Exit Spring Mountain

A year and counting of COVID in Las Vegas: The unemployed

Episode Summary

The pandemic had catastrophic effects on the country as a whole—and Las Vegas in particular. Pandemic unemployment is a lingering issue here—why do Asian immigrant women have the highest rate of long-term pandemic unemployment? How are mutual aid organizations like the Ninth Island Aunties and an Asian food pantry helping community members get through the lean times—and overcome the shame of accepting help?

Episode Notes

This episode is the first in a three-part series about the impacts of the COVID-19 pandemic on Southern Nevada's AAPI communities. Nevada was hit harder by the pandemic shutdowns than any other state—and the numbers continue to bear that out. As of this fall, Nevada still has the highest unemployment rate in the country. In particular, Asian immigrant women, who are overrepresented in service industry work, have the highest rates of long-term pandemic unemployment. So how is Las Vegas fighting back, for all of its workers?

We talk with Bethany Khan, Spokeswoman for Culinary 226, the largest union (and the largest AAPI workers' organization) in Nevada, about the rally to bring everyone back to work. We also speak with union member Stella Kalaoram, a housekeeper at a popular Strip hotel, about what it takes to clean a room with the new pandemic requirements—and how "unskilled work" is an unfair description of the jobs that service workers do.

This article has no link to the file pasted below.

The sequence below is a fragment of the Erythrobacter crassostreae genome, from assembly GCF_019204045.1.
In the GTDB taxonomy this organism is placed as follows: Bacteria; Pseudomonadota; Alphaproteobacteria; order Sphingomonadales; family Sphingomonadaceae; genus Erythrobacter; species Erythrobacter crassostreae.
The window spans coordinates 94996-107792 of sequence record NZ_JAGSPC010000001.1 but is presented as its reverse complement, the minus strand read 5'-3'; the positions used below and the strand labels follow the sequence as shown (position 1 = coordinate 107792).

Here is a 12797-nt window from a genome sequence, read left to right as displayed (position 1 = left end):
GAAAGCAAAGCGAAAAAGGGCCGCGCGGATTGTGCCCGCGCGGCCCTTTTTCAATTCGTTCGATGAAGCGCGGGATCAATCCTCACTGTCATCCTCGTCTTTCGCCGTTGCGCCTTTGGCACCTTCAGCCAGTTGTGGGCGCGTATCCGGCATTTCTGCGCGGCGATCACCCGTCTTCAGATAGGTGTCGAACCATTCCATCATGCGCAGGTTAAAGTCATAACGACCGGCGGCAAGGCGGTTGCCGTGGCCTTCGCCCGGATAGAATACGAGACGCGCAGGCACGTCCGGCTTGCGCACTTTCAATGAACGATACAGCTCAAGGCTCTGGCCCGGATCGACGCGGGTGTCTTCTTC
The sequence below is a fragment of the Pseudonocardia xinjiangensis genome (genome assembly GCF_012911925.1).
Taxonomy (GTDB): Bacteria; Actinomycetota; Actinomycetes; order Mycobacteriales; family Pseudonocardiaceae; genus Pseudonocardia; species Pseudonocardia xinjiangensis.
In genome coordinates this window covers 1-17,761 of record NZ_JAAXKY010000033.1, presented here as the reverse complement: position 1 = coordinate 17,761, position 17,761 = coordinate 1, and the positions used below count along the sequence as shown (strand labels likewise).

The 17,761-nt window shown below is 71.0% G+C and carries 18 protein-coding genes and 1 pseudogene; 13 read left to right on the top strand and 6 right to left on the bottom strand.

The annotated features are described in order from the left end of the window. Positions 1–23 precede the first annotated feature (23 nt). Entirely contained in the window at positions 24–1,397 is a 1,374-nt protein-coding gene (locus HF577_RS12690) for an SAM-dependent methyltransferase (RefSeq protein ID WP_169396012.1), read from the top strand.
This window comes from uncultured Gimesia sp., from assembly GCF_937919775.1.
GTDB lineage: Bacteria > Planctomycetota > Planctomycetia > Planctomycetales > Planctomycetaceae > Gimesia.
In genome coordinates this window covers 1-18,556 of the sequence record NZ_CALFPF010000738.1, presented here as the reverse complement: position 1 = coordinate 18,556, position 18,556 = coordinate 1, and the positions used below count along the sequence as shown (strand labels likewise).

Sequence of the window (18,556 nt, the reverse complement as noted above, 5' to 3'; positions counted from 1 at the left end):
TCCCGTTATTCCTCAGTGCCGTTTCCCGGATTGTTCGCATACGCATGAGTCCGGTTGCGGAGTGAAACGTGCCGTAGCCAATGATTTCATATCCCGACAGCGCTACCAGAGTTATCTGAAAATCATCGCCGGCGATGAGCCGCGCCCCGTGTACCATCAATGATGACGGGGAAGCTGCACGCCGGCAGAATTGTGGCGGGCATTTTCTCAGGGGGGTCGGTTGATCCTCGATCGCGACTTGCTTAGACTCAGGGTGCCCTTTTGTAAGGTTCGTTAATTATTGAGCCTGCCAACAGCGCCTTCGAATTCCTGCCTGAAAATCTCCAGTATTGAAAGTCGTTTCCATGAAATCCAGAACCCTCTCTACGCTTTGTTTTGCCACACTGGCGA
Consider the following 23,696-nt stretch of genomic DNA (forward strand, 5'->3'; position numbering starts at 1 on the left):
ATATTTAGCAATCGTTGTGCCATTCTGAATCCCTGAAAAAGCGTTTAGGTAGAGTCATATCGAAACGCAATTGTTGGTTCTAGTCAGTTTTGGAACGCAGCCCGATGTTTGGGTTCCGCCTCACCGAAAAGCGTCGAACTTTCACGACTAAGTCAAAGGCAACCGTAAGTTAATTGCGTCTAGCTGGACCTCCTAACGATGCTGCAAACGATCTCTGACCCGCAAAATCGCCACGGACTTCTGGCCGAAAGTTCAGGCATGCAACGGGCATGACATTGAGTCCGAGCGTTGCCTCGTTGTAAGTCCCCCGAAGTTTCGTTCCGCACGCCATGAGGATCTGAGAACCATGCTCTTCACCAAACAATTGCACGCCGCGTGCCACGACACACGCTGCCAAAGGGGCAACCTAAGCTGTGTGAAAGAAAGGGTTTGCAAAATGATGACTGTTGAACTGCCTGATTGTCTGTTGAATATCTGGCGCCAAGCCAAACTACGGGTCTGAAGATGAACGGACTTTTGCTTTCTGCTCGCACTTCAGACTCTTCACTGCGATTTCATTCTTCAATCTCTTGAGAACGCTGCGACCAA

Professor Preeti Sharma, who studies labor in the immigrant service sector, helps us understand why service work is devalued, and how that made service workers particularly vulnerable when the pandemic hit. She also explains why Asian immigrant women are so heavily represented in the service sector—and how that led to Asian immigrant women facing the highest rates of long-term pandemic unemployment.

Las Vegans aren't taking this sitting down. Penny Chua, co-owner of the world-famous Thai restaurant Lotus of Siam, tells us how businesses can take care of their employees when disaster strikes—but also how challenging that can be.

Mutual aid organizations like the Ninth Island Aunties, started by Cathi Minami, have helped locals like Kanoe Kalua find their footing when COVID impacted her family—in most of the states that record this data, Pacific Islanders have the highest rates of COVID death and hospitalization, so Kanoe's family was doubly impacted. Another aid organization, the Asian Community Development Council, started an Asian food pantry to provide culturally-appropriate food aid to families who prefer Asian ingredients like cabbage, soy sauce, and rice noodles.

Exit Spring Mountain is a podcast from Nevada Public Radio. Our team includes executive producer Sonja Cho Swanson, host Lorraine Blanco Moss, research assistant Nessa Concepcion, academic research consultant Mark Padoongpatt, and news director Joe Schoenmann. Sound editing, mixing and mastering is by Regina Revazova of Open Conversation.